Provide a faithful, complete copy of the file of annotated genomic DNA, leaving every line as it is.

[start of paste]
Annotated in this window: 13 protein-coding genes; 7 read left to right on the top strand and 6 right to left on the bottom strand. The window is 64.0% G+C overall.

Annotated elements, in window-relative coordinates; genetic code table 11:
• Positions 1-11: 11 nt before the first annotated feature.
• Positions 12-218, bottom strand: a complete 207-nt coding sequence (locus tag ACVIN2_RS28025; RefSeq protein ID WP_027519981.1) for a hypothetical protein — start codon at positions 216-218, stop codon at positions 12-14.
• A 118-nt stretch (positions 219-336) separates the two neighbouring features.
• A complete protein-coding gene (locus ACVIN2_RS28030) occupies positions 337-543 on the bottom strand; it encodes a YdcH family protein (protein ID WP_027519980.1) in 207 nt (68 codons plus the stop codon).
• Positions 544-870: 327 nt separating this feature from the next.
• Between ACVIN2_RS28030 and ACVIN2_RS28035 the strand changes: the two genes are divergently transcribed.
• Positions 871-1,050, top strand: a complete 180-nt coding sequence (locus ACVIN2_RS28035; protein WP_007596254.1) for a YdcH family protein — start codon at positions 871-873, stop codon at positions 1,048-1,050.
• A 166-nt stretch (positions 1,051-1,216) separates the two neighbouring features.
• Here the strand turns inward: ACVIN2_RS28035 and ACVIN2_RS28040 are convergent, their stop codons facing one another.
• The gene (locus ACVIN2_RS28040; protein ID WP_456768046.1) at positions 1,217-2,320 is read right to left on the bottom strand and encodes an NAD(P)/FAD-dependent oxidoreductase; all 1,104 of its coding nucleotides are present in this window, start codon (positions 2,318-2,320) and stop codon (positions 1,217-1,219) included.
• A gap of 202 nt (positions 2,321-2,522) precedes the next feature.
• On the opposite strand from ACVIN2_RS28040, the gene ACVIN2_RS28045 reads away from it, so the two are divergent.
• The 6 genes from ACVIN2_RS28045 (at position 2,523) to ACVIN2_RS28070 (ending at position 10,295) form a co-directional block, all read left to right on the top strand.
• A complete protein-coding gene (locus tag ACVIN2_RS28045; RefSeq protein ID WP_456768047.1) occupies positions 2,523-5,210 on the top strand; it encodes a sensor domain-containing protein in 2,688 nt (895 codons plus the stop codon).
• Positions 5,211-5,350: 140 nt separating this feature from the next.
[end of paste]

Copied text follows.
Annotated in this window: 13 protein-coding genes; 7 read left to right on the top strand and 6 right to left on the bottom strand. The window is 64.0% G+C overall.

Annotated elements, in window-relative coordinates; genetic code table 11:
• Positions 1-11: 11 nt before the first annotated feature.
• Positions 12-218, bottom strand: a complete 207-nt coding sequence (locus tag ACVIN2_RS28025; RefSeq protein ID WP_027519981.1) for a hypothetical protein — start codon at positions 216-218, stop codon at positions 12-14.
• A 118-nt stretch (positions 219-336) separates the two neighbouring features.
• A complete protein-coding gene (locus ACVIN2_RS28030) occupies positions 337-543 on the bottom strand; it encodes a YdcH family protein (protein ID WP_027519980.1) in 207 nt (68 codons plus the stop codon).
• Positions 544-870: 327 nt separating this feature from the next.
• Between ACVIN2_RS28030 and ACVIN2_RS28035 the strand changes: the two genes are divergently transcribed.
• Positions 871-1,050, top strand: a complete 180-nt coding sequence (locus ACVIN2_RS28035; protein WP_007596254.1) for a YdcH family protein — start codon at positions 871-873, stop codon at positions 1,048-1,050.
• A 166-nt stretch (positions 1,051-1,216) separates the two neighbouring features.
• Here the strand turns inward: ACVIN2_RS28035 and ACVIN2_RS28040 are convergent, their stop codons facing one another.
• The gene (locus ACVIN2_RS28040; protein ID WP_456768046.1) at positions 1,217-2,320 is read right to left on the bottom strand and encodes an NAD(P)/FAD-dependent oxidoreductase; all 1,104 of its coding nucleotides are present in this window, start codon (positions 2,318-2,320) and stop codon (positions 1,217-1,219) included.
• A gap of 202 nt (positions 2,321-2,522) precedes the next feature.
• On the opposite strand from ACVIN2_RS28040, the gene ACVIN2_RS28045 reads away from it, so the two are divergent.
• The 6 genes from ACVIN2_RS28045 (at position 2,523) to ACVIN2_RS28070 (ending at position 10,295) form a co-directional block, all read left to right on the top strand.
• A complete protein-coding gene (locus tag ACVIN2_RS28045; RefSeq protein ID WP_456768047.1) occupies positions 2,523-5,210 on the top strand; it encodes a sensor domain-containing protein in 2,688 nt (895 codons plus the stop codon).
• Positions 5,211-5,350: 140 nt separating this feature from the next.